I could go through a couple others, but I think the character I most identified with is the protag in Angel Eyes. How did the author make her seem real? I think it was in showing the full gamut of emotions–guilt, fear, hope, brokenness–and her willingness to move forward. She had experienced a great tragedy, but didn’t stand pat. She didn’t wallow in her grief but moved through it. But that’s just a guess. I’m still trying to figure out what makes readers connect with a character. 😉

I think you have my email addy, so I won’t leave it here.

Becky

Merrie Destefanom
Guest

Thanks for the comment and for all the great examples, Becky! I’ve heard a lot of nice things about Angel Eyes. I’ll have to check out that book! =)

Galadriel
Guest

I’d love to win this book. My email is veritas6913 AT gmail DOT com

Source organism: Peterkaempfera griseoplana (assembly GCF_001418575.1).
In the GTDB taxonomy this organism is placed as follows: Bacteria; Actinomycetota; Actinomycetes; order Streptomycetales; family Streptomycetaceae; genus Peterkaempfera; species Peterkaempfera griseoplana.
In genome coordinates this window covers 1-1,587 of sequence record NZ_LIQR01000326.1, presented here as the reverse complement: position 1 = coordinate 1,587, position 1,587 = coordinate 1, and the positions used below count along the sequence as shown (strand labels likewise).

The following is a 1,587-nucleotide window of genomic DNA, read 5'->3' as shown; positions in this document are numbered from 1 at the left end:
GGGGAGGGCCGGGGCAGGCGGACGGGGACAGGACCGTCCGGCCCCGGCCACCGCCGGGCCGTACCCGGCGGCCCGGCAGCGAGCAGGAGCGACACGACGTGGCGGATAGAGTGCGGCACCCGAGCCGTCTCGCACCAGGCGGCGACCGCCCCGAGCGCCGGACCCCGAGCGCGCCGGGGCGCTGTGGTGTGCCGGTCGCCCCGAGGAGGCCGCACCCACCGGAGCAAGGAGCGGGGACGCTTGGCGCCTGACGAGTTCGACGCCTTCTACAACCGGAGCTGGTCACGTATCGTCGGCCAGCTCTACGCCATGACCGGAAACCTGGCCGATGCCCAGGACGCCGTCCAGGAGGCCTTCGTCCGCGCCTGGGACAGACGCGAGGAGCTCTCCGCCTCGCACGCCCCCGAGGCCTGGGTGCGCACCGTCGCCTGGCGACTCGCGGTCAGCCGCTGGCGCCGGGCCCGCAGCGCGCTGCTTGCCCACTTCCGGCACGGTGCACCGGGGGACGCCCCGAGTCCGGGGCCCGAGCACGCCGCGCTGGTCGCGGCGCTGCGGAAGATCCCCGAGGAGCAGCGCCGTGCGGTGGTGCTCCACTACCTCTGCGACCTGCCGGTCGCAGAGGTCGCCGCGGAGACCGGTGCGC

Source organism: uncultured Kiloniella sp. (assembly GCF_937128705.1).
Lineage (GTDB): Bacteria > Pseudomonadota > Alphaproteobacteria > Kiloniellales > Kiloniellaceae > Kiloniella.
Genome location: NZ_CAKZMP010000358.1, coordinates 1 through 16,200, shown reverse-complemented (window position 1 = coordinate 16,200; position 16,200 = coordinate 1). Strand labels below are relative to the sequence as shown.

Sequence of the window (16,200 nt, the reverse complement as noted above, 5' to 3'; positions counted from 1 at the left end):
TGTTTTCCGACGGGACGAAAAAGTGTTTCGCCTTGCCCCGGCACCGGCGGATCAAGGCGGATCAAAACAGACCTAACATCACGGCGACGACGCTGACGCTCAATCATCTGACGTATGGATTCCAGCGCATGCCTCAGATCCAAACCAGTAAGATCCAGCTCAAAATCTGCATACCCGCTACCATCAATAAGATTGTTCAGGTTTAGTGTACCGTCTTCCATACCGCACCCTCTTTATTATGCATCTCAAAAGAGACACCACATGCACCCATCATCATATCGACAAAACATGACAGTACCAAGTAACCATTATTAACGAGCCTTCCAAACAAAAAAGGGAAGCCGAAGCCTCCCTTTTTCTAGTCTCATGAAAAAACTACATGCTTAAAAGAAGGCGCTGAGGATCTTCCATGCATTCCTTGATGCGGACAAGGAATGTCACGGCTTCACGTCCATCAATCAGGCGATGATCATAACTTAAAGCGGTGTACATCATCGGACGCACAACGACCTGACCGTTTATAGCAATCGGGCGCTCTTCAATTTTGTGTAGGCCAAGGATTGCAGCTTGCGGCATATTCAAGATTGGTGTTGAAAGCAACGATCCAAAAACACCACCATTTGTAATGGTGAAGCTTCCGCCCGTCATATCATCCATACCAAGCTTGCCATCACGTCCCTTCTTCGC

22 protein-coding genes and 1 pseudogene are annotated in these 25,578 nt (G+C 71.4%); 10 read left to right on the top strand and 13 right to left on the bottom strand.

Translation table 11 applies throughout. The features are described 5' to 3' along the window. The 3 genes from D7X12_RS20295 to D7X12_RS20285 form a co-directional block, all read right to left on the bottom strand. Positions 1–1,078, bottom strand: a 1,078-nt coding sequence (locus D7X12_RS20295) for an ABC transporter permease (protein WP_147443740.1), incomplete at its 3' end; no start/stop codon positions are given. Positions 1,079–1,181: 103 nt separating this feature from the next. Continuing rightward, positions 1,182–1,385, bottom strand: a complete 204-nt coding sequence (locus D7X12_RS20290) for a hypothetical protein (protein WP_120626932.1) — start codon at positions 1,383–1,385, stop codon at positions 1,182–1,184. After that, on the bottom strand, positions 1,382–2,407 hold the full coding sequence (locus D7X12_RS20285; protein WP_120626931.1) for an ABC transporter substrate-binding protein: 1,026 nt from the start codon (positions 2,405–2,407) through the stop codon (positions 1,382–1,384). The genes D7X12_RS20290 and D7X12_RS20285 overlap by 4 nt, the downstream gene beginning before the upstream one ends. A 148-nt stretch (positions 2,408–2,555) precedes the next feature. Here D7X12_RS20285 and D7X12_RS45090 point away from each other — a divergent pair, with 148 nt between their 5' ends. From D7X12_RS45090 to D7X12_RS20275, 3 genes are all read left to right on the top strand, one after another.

The problem I have is when the fantasy is only a disguise for real life issues. It seems like cheating. 

Merrie Destefanom
Guest

Thanks, Galadriel! I’m glad you’re interested in Fathom! I totally agree with your comment about fantasy.

Heather Titus
Guest

I haven’t been reading a lot lately, but I do know that the last character I really identified with was Angel from Kat Heckenbach’s Finding Angel. She’s artsy and struggles with belonging, which is something I struggled with as a teen. 

Great question Merrie! I’d love to win a copy of your book. My email is skribblegurl at gmail dot com. 🙂

Leanna
Guest

Not a recent read but Much-Afraid from Hinds Feet on High Places.
I identify on some level or another with most well-written characters (through shared: values, beliefs, experiences, humour, etc.) but reading Hinds Feet on High Places the first time was such a strange experience for me. It was like reading a biography of myself. 
 
Posting stuff to Canada often sucks but I would be more than happy with a Kindle copy of the book. 😀 (It’s on my wishlist) My email addy is with gmail and is leanna.circle

Joanna
Guest

Interestingly, a book with a character I could identify with that I’ve read recently was Hunger Games. For all her weaknesses and downfalls, Katniss is understandable and relatable. While I might have disagreed with some choices she made, I can understand her choices and feel what she went through.

Kessie Carroll
Member